• House Will Vote on Children's Health Insurance Program Next Week: House leadership announced that it would vote on the CHIP reauthorization bill after Republicans and Democrats failed to reach an agreement following weeks of negotiation on ways to pay for the program. Democrats took issue with offsets that would cut funding to ObamaCare's public health fund and charge higher premiums to Medicare beneficiaries. The House said it had to move the bill because Minnesota’s program is scheduled to run out of funding in November. Assuming the bill passes, the House and Senate will need to conference their bills as the Senate version does not identify offsets. (The Hill)


  • DOJ Backs Lawsuit Alleging College Violated Free Speech Rights: The Department of Justice is weighing in on a lawsuit regarding so-called free speech zones arguing that by corralling free speech in specified zones, Pierce College has violated its students' First Amendment rights. The brief also warns of a larger epidemic of suppression of free speech and expression at colleges and universities across the country, and asserts the U.S. government's need to protect "constitutional freedoms in institutions of higher learning." (The Hill)


  • Gary Cohn Floats Idea of Gas Tax Hike for Infrastructure:  President Trump’s chief economic adviser raised the possibility of increasing the federal gasoline tax next year to help pay for the Administration’s $1 trillion infrastructure plan, U.S. Representative Tom Reed said.  There have been proposals over the years to raise the gas tax, which hasn’t been increased since 1993, but they have faced stiff opposition from congressional Republicans and others loath to raise taxes. (Bloomberg)

Executive Branch


  • Consumer Bureau Loses Fight to Allow More Class-Action Suits: Senate Republicans voted to strike down a sweeping new rule that would have allowed millions of Americans to band together in class-action lawsuits against financial institutions. The overturning of the rule will further loosen the regulation of Wall Street as the Trump Administration and Republicans move to roll back Obama-era policies enacted in the wake of the 2008 economic crisis. (The New York Times)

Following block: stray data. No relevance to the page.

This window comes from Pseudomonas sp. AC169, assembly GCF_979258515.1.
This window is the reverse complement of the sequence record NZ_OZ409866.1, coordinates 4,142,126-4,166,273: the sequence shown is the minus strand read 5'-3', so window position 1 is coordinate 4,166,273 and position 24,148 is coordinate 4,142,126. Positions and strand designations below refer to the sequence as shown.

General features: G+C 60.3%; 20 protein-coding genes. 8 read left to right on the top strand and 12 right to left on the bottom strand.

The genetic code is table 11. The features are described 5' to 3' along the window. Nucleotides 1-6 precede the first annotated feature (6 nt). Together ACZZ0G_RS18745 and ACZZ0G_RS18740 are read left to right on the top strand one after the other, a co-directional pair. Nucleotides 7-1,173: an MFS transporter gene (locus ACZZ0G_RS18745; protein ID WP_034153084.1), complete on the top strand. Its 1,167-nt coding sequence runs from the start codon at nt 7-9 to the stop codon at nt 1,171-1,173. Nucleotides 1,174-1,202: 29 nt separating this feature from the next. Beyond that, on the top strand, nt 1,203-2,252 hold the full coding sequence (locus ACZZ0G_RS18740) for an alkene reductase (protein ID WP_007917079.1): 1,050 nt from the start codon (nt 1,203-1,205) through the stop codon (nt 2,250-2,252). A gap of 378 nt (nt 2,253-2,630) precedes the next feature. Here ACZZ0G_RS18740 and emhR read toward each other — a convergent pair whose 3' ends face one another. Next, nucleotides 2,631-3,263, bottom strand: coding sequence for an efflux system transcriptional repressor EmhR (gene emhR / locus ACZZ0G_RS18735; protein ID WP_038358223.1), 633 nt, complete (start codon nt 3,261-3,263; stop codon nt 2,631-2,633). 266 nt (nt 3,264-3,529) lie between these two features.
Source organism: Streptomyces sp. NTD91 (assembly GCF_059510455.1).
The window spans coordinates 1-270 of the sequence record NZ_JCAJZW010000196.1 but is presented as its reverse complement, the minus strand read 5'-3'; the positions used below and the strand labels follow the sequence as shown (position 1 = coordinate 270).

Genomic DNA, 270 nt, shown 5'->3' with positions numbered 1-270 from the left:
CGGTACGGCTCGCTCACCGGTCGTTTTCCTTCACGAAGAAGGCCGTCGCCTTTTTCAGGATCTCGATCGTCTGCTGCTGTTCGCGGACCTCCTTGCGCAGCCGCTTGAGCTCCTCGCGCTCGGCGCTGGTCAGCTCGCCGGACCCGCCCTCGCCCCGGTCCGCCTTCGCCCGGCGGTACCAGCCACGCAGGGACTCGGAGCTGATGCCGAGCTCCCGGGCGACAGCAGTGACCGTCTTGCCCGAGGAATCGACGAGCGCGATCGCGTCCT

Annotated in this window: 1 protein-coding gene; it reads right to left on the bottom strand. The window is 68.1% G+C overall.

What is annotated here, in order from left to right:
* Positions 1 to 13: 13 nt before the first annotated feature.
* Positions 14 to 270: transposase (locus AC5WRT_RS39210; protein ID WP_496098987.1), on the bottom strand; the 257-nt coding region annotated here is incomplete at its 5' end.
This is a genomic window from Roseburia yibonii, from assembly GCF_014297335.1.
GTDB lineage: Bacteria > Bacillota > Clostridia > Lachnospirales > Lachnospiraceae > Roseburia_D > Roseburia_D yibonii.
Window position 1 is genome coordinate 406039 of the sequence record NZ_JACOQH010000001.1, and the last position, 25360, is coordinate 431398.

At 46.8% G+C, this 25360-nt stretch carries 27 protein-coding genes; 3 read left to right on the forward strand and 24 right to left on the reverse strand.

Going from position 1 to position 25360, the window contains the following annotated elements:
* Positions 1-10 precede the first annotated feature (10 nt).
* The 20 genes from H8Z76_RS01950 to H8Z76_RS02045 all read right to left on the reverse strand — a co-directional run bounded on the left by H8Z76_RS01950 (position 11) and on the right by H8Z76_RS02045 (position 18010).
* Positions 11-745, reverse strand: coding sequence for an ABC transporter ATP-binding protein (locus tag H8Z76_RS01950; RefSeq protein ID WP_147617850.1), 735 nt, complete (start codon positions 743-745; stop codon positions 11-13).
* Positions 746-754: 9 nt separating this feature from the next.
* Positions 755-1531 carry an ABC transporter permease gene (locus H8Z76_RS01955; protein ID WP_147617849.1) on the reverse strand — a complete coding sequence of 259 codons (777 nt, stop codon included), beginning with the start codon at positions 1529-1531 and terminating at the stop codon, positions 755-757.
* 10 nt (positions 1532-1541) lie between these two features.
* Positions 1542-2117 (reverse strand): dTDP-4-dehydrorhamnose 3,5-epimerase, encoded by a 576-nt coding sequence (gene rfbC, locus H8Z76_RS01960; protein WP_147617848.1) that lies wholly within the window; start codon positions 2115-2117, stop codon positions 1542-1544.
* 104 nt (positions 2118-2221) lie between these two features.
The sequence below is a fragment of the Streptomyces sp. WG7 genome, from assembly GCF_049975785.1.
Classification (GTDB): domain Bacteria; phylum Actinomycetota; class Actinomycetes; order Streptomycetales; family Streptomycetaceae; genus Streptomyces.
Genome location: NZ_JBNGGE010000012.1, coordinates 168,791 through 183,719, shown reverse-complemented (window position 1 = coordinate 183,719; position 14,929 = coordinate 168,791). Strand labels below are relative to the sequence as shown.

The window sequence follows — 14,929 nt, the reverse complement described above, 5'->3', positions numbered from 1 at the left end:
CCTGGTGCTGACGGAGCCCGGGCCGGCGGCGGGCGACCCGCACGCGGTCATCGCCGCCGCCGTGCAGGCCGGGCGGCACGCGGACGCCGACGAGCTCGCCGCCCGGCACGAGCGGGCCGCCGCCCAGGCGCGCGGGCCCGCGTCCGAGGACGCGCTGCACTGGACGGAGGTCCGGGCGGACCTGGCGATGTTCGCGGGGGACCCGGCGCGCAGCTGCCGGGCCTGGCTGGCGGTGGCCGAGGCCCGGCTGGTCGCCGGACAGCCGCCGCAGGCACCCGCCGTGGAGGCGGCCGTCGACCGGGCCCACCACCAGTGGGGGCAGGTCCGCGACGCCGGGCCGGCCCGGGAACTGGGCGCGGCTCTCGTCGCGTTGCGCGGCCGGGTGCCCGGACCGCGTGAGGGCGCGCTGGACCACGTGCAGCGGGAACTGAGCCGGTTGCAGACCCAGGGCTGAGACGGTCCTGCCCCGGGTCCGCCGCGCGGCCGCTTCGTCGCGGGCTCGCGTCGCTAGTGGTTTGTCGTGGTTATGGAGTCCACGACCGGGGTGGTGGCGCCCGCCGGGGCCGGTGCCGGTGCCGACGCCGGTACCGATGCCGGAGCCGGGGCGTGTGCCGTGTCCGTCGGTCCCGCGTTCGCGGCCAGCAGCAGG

• EPA Chemical, Air Nominees Survive Split Committee Vote: The Republican-controlled U.S. Senate Committee on Environment and Public Works advanced President Trump's picks to lead the Environmental Protection Agency's chemical safety and air offices strictly along party lines, with committee Democrats vowing to fight the nominations on the Senate floor. (Law 360)

Department of Education

  • Education Department Rescinds Documents on Rights of Students With Disabilities:  The Education Department has rescinded 72 documents that laid out the rights of students with disabilities. The department has pulled the guidance as part of the Trump Administration’s attempts to repeal regulations officials believe to be unnecessary. (The Hill)

Department of Energy

  • Opposition Grows to DoE Plan to Assist Coal and Nuclear Plants: The biggest US grid operator, PJM Interconnection LLC, has joined other grid operators in opposition to Secretary Perry’s proposal to allow certain coal and nuclear plant to be financially compensated for keeping fuel onsite for months at a time and being able to generate power 24 hours a day without interruption. The plan has drawn fire from a wide coalition of natural gas producers, renewable energy generators, and public utilities, which argue that such an approach would distort markets, inhibit competition and raise consumer prices. (Bloomberg)


  • Opioid Epidemic Declared a Public Health Emergency: The Trump Administration declared the opioid epidemic a public health crisis which allows the federal government to waive certain regulations and gives the states more flexibility on how they use federal funds. The emergency will last 90 days but can be repeatedly renewed and the Administration plans to roll-out other new initiatives in the coming weeks. (The Washington Post)
  • CMS Planning to Allow States to Make Medicaid Changes: CMS Director Verma stated that they were planning to give states an “unprecedented level of flexibility” to design their Medicaid programs as they see fit by reducing the scrutiny of state requests for waivers from federal rules meant to preserve access and quality standards. (STAT News)